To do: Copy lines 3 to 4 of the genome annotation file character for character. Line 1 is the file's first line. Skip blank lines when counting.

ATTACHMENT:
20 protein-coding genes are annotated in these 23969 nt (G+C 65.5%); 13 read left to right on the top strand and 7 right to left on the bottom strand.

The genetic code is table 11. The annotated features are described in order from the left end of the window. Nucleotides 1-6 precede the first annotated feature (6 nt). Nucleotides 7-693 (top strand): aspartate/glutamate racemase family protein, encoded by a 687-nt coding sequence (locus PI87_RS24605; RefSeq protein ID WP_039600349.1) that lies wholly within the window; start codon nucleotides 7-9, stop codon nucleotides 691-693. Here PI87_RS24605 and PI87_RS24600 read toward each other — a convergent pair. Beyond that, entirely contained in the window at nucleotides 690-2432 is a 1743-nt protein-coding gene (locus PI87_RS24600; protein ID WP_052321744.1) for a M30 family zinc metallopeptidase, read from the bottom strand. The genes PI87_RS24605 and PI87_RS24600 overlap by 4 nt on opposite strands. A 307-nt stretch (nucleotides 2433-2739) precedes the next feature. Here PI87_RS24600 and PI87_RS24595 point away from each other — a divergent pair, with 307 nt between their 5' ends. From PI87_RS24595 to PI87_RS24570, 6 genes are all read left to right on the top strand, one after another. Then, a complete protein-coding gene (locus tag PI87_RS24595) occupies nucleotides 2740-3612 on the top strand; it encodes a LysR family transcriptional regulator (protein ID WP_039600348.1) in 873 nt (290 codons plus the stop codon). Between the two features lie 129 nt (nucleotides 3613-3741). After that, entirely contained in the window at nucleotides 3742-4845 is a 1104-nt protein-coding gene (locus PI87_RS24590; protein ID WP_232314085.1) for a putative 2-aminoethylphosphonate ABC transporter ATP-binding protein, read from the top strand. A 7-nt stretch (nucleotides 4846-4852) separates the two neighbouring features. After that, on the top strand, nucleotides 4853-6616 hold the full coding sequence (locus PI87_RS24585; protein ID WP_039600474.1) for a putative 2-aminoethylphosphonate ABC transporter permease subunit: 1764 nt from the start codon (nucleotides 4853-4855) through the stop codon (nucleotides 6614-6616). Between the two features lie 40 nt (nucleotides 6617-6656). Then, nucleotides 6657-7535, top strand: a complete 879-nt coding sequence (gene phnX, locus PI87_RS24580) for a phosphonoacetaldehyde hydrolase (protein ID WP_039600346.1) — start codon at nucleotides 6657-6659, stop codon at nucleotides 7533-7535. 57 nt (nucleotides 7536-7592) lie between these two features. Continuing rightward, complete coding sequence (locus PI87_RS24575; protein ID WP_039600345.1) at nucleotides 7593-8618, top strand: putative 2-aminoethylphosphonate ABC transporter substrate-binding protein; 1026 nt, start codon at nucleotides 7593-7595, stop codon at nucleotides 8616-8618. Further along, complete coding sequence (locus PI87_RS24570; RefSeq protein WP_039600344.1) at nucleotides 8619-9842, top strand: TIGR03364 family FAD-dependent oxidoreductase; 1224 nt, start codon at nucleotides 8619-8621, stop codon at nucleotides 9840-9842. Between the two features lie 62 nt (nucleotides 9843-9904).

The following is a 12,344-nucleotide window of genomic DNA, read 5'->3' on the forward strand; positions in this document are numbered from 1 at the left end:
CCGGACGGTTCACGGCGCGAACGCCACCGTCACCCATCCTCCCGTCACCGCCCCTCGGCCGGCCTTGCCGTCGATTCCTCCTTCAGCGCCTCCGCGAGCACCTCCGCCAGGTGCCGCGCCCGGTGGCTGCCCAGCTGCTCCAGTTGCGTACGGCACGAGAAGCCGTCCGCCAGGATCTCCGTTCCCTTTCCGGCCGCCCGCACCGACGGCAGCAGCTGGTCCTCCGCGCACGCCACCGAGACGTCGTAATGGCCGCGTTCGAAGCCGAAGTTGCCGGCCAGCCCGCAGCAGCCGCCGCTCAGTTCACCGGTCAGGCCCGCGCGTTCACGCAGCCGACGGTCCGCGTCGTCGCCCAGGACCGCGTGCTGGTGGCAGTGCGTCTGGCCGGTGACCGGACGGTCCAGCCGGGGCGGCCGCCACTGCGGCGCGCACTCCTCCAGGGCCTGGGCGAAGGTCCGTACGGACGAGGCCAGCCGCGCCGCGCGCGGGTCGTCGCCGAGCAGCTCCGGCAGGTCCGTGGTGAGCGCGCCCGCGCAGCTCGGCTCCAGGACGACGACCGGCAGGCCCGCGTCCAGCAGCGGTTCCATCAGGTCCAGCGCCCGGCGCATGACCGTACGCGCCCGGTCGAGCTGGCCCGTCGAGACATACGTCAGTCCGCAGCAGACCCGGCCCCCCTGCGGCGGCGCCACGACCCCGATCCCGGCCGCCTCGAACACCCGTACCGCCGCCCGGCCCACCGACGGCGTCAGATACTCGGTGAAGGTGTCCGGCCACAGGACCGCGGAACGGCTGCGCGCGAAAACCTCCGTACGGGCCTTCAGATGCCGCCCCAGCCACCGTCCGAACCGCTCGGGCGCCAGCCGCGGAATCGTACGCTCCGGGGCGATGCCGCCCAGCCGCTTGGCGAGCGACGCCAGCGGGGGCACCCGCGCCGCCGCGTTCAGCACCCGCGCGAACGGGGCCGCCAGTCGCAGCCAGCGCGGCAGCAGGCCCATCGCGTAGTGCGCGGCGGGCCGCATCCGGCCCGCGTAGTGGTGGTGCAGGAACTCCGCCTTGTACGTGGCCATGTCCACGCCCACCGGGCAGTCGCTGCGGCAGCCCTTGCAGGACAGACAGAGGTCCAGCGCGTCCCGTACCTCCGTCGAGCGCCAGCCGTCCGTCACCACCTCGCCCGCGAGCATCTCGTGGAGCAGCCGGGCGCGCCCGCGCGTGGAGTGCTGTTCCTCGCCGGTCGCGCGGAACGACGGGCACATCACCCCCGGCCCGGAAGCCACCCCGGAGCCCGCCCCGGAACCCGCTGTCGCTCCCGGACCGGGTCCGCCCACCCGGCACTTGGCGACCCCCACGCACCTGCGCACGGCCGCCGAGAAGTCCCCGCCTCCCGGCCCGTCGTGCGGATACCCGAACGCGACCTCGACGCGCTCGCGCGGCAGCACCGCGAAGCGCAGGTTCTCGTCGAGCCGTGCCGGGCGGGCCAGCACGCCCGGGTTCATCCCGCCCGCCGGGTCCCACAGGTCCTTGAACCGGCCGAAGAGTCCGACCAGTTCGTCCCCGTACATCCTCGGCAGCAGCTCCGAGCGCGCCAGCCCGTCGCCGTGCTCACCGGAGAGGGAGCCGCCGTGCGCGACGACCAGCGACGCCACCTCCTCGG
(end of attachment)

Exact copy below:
The following is a 12,344-nucleotide window of genomic DNA, read 5'->3' on the forward strand; positions in this document are numbered from 1 at the left end:
CCGGACGGTTCACGGCGCGAACGCCACCGTCACCCATCCTCCCGTCACCGCCCCTCGGCCGGCCTTGCCGTCGATTCCTCCTTCAGCGCCTCCGCGAGCACCTCCGCCAGGTGCCGCGCCCGGTGGCTGCCCAGCTGCTCCAGTTGCGTACGGCACGAGAAGCCGTCCGCCAGGATCTCCGTTCCCTTTCCGGCCGCCCGCACCGACGGCAGCAGCTGGTCCTCCGCGCACGCCACCGAGACGTCGTAATGGCCGCGTTCGAAGCCGAAGTTGCCGGCCAGCCCGCAGCAGCCGCCGCTCAGTTCACCGGTCAGGCCCGCGCGTTCACGCAGCCGACGGTCCGCGTCGTCGCCCAGGACCGCGTGCTGGTGGCAGTGCGTCTGGCCGGTGACCGGACGGTCCAGCCGGGGCGGCCGCCACTGCGGCGCGCACTCCTCCAGGGCCTGGGCGAAGGTCCGTACGGACGAGGCCAGCCGCGCCGCGCGCGGGTCGTCGCCGAGCAGCTCCGGCAGGTCCGTGGTGAGCGCGCCCGCGCAGCTCGGCTCCAGGACGACGACCGGCAGGCCCGCGTCCAGCAGCGGTTCCATCAGGTCCAGCGCCCGGCGCATGACCGTACGCGCCCGGTCGAGCTGGCCCGTCGAGACATACGTCAGTCCGCAGCAGACCCGGCCCCCCTGCGGCGGCGCCACGACCCCGATCCCGGCCGCCTCGAACACCCGTACCGCCGCCCGGCCCACCGACGGCGTCAGATACTCGGTGAAGGTGTCCGGCCACAGGACCGCGGAACGGCTGCGCGCGAAAACCTCCGTACGGGCCTTCAGATGCCGCCCCAGCCACCGTCCGAACCGCTCGGGCGCCAGCCGCGGAATCGTACGCTCCGGGGCGATGCCGCCCAGCCGCTTGGCGAGCGACGCCAGCGGGGGCACCCGCGCCGCCGCGTTCAGCACCCGCGCGAACGGGGCCGCCAGTCGCAGCCAGCGCGGCAGCAGGCCCATCGCGTAGTGCGCGGCGGGCCGCATCCGGCCCGCGTAGTGGTGGTGCAGGAACTCCGCCTTGTACGTGGCCATGTCCACGCCCACCGGGCAGTCGCTGCGGCAGCCCTTGCAGGACAGACAGAGGTCCAGCGCGTCCCGTACCTCCGTCGAGCGCCAGCCGTCCGTCACCACCTCGCCCGCGAGCATCTCGTGGAGCAGCCGGGCGCGCCCGCGCGTGGAGTGCTGTTCCTCGCCGGTCGCGCGGAACGACGGGCACATCACCCCCGGCCCGGAAGCCACCCCGGAGCCCGCCCCGGAACCCGCTGTCGCTCCCGGACCGGGTCCGCCCACCCGGCACTTGGCGACCCCCACGCACCTGCGCACGGCCGCCGAGAAGTCCCCGCCTCCCGGCCCGTCGTGCGGATACCCGAACGCGACCTCGACGCGCTCGCGCGGCAGCACCGCGAAGCGCAGGTTCTCGTCGAGCCGTGCCGGGCGGGCCAGCACGCCCGGGTTCATCCCGCCCGCCGGGTCCCACAGGTCCTTGAACCGGCCGAAGAGTCCGACCAGTTCGTCCCCGTACATCCTCGGCAGCAGCTCCGAGCGCGCCAGCCCGTCGCCGTGCTCACCGGAGAGGGAGCCGCCGTGCGCGACGACCAGCGACGCCACCTCCTCGG